Women at Higher Risk than Men for Most Eye Diseases

Women make up the majority of the 4.4 million Americans age 40 and older who are visually impaired or blind.  More women than men have age-related macular degeneration, cataracts, and glaucoma. One reason why women are affected by eye health issues more than men is because they tend to live longer. Women are also affected by hormonal factors, according to the National Eye Institute (NEI). Women also have greater instances of eye disorders because they:

  • Live longer
  • Are at greater risk for autoimmune diseases
  •  And are more likely to undergo certain cancer treatments that may affect vision.

According to the NEI, 3.6 million Americans age 40 and older who suffer from visual impairment, including blindness, 2.3 million are women. These numbers will only continue to increase in the years to come.

Although there are no cures for these diseases, many of the effects may be lessened through early detection and treatment.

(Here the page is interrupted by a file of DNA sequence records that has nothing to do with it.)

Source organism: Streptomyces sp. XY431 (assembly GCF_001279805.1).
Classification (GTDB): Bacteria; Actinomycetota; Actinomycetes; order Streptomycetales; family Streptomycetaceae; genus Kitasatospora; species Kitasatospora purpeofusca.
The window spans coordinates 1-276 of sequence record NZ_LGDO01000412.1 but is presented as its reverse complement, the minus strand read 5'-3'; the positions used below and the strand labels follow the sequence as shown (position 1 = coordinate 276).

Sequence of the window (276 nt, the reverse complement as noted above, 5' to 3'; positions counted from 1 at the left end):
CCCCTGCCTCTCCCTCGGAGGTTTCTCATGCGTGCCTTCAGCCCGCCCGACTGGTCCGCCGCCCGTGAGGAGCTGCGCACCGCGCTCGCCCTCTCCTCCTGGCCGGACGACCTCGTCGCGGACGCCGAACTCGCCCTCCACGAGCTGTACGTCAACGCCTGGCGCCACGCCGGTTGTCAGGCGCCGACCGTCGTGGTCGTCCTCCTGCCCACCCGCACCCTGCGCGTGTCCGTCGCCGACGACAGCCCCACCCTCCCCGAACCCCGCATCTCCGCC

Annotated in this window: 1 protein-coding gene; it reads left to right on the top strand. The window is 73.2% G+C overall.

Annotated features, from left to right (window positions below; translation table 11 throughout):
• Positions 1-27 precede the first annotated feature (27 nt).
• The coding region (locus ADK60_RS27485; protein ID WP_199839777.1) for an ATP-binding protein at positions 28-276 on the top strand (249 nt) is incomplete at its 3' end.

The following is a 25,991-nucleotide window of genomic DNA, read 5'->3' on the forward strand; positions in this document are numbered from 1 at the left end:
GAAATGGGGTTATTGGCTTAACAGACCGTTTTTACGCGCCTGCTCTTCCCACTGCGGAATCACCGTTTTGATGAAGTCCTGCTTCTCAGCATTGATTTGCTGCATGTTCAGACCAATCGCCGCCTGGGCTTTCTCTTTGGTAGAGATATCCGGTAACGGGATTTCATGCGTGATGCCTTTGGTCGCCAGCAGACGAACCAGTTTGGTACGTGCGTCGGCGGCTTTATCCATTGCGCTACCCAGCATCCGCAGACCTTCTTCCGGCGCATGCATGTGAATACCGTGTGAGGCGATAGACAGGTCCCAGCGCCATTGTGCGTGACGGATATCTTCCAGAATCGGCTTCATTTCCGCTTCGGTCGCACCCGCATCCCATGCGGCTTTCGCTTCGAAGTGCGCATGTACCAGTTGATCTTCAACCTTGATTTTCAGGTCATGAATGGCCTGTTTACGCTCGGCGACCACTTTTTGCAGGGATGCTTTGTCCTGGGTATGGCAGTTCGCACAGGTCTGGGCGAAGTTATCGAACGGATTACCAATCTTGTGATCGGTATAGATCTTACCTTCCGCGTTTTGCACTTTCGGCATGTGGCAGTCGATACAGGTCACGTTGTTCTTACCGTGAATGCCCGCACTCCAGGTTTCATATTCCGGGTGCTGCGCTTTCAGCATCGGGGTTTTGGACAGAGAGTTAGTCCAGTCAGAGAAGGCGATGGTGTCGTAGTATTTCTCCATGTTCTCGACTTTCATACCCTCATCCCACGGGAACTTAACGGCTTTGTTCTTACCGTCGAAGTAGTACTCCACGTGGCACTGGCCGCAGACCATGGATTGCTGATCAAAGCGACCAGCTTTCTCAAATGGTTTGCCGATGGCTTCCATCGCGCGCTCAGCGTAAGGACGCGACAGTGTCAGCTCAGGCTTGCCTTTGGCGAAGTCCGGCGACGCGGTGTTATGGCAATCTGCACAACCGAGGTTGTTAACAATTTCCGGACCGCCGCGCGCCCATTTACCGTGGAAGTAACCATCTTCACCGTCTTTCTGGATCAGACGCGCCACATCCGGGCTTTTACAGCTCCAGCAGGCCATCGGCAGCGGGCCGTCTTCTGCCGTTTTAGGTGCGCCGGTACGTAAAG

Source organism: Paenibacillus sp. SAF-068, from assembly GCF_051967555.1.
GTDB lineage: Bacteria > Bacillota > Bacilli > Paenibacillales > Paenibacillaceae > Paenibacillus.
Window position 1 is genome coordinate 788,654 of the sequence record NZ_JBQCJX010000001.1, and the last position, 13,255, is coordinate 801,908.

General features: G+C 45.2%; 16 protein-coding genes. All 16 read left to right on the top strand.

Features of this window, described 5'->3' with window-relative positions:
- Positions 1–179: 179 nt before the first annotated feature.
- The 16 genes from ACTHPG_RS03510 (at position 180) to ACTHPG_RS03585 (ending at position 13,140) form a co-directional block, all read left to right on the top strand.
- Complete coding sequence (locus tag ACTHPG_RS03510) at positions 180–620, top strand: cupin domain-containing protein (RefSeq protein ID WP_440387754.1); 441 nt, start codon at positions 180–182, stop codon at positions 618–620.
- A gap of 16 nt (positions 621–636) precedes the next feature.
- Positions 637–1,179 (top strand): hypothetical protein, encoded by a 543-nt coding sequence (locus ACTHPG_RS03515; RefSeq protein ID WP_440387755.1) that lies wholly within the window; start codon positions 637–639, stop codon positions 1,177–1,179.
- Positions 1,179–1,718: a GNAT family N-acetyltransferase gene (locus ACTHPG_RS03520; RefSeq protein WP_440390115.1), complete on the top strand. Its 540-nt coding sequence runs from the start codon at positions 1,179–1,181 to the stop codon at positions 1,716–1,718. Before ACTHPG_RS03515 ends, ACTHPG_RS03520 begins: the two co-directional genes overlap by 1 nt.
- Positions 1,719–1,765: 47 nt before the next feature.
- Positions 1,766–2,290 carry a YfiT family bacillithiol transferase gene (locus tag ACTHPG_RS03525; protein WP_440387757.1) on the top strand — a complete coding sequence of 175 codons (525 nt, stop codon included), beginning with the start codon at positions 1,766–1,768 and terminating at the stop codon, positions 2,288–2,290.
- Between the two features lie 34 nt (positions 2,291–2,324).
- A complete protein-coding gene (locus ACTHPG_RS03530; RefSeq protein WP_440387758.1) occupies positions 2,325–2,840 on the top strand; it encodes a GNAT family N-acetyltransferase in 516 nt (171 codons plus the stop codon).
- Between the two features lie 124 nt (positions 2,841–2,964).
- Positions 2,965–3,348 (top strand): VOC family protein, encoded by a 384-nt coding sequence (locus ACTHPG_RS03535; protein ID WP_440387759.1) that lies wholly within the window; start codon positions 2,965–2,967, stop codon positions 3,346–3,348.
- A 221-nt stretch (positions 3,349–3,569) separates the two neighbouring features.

The recent survey results are alarming combined with the results from the Prevent Blindness survey conducted last year by Harris Poll which found that:

  • Less than 10 percent of American women realize that women are at a greater risk of suffering permanent vision loss than men
  • 86 percent incorrectly believe that men and women are at equal risk
  • 5 percent believe that men are at greater risk

Prevent Blindness has designated April as Women’s Eye Health and Safety Month in an effort to educate women about the steps they can take today to help preserve vision in the future. As women age, it is increasingly important to have regular eye exams to detect age-related eye diseases early.

 

We also recommend:

  • Quitting smoking
  • Taking supplements (as approved by a medical professional)
  • Learning of any family history of eye disease
  • Expectant mothers should be aware of possible vision changes during pregnancy
  • All women who are pregnant or who are planning to become pregnant and have been diagnosed with diabetes should get a full, dilated eye exam
  • Wear UV-blocking sunglasses and a brimmed hat outdoors
  • Use cosmetics safely
  • Use contact lenses safely